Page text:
Have you heard about SRE? It is an evolving role that is becoming more and more vital within IT, including on the mainframe. In this blog, I focus specifically on SRE from an operations perspective. Stay tuned for further blogs around SRE applicability on DevOps.
Beginning with the basics, SRE stands for Site Reliability Engineering and started in Google more than a decade ago. It focuses on applying a software engineering mindset to system administration topics. Their mission is to protect, provide for and progress the software and systems behind all the services. Availability, latency, performance and capacity are metrics which are always on SRE’s radar. They treat operations as a software problem. And there are other key concepts we will talk about, including system knowledge, monitoring and automation.
SREs cover a broad range of topics, being granular when they need to be, drilling down problems to the bits and bytes, while also remaining high-level and seeing the bigger picture when it comes to things like capacity, architecture, etc.
SREs follow some key principles:
Specifically talking about reliability, organizations are always looking for reliable environments, but how does it balance with innovation, new features, capabilities, etc.? At some point, we need to embrace some risks for the sake of innovation, however at the end of the day, organizations are looking for uninterrupted quality of service, fewer fire drills, prioritization and more efficient problem solving.
When mainframe is part of the IT infrastructure, we are talking about the most reliable platform in the world. So how do we answer the previous question? Does it mean I need to trade off some of this reliability for innovation, modernization and new capabilities? Well, my answer is NO. To start, mainframe is already modern and new innovative capabilities are continuously being released that enable organizations to run their mainframe efficiently and securely for a more reliable hybrid IT environment.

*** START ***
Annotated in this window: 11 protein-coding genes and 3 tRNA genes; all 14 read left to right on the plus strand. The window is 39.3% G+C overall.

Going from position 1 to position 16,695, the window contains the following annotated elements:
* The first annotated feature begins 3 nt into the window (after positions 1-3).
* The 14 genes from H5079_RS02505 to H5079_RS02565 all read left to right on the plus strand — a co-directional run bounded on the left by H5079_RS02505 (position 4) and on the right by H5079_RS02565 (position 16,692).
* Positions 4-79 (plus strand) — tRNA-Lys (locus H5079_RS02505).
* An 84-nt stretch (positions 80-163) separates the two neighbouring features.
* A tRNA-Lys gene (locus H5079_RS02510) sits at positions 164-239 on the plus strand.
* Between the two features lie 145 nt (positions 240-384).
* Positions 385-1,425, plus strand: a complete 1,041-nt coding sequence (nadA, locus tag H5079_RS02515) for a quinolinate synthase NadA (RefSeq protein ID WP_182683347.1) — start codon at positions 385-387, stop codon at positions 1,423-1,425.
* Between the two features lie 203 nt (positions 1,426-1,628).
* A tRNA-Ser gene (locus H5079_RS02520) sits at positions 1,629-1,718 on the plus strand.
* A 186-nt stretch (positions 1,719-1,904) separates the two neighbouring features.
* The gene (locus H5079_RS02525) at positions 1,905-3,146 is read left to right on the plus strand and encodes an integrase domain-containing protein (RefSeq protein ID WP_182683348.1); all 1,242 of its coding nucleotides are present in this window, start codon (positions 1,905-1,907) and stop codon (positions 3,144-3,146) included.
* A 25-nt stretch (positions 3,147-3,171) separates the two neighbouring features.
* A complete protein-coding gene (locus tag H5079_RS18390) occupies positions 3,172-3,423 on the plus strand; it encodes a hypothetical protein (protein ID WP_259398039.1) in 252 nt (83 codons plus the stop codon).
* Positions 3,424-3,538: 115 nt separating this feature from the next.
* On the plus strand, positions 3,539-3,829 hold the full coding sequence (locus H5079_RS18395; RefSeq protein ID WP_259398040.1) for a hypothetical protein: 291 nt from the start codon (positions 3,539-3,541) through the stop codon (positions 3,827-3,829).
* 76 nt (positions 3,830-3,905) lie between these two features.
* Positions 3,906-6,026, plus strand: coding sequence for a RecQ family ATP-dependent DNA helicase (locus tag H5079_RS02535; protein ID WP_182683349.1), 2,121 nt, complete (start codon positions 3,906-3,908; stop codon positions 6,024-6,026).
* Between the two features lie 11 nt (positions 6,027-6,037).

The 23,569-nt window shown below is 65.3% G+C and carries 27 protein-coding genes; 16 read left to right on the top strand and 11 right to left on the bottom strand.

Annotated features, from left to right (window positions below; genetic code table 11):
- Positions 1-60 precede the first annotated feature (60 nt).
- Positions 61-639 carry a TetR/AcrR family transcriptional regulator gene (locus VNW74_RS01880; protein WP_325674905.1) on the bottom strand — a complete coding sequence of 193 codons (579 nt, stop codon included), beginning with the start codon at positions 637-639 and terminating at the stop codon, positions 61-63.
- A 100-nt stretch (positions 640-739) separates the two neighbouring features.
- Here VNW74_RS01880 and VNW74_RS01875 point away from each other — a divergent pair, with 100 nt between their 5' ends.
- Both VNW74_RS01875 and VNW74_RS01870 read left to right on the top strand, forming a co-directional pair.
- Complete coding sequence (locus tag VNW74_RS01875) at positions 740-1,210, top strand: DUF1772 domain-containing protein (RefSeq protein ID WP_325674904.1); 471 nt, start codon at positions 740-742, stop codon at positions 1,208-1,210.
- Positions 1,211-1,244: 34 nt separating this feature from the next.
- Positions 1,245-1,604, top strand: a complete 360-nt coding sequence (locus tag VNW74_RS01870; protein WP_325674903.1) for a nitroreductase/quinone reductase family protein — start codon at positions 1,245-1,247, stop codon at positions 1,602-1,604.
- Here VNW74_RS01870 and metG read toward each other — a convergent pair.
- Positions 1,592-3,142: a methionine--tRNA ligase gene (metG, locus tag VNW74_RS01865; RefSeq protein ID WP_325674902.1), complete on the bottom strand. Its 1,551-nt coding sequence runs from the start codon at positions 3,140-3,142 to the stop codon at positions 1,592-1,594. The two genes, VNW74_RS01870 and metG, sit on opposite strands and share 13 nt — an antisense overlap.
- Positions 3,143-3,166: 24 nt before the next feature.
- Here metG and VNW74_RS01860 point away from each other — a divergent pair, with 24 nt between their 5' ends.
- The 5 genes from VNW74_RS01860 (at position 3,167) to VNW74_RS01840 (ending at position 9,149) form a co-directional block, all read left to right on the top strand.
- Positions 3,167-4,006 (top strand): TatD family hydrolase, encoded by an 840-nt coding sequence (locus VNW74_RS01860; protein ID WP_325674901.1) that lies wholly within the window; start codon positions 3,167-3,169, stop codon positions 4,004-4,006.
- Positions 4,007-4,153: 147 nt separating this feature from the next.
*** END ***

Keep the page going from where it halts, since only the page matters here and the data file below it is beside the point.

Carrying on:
What is toil?
Let’s explore some of the different SRE principles from a mainframe perspective. One of the concepts I enjoy about SRE which can apply to mainframe is “eliminating toil”.
This is the definition of toil from the SRE Book: “Toil is the kind of work tied to running a production service that tends to be manual, repetitive, automatable, tactical, devoid of enduring value, and that scales linearly as a service grows.”
When we are talking about the mainframe, for me the 3 key categories of toil are:
Toil is also often tactical and reactive, such as when you’re distracted by a problem requiring your immediate attention. Toil typically lacks enduring value, meaning the activity may provide a temporary quick fix, but does not provide real improvement to the process or service. And when operational work grows as fast as the size of your underlying infrastructure and you cannot escape from basic work, there is probably opportunities to eliminate toil.
What are the basic skills of an SRE?
You may be starting to get interested in the benefits this role can bring to your organization, but what are the base skills of an SRE?
SRE is a large subject, with varying opinions across the IT industry. We could spend hours talking about it, but more important than knowing what’s right and wrong when applying SRE, is how you translate it to your reality.
You might finish reading this blog and conclude that you already practice most of this, so you may ask yourself “Am I an SRE already?” You might interpret it as a next path in your career and/or a potential way to expand your skills.
I don’t think the SRE role will be deployed equally across all organizations, but the concept needs to be preserved. You need to balance the SRE benefits with how it would fit into your organization and then determine how to adapt to your reality.
And finally, is applying the SRE role to the mainframe any different? The answer is no, not at all. The mainframe is modern as any other platform, and the most reliable one, so the SRE role is definitely a perfect fit for it. Want to learn more? Checkout this blog and watch the video above.
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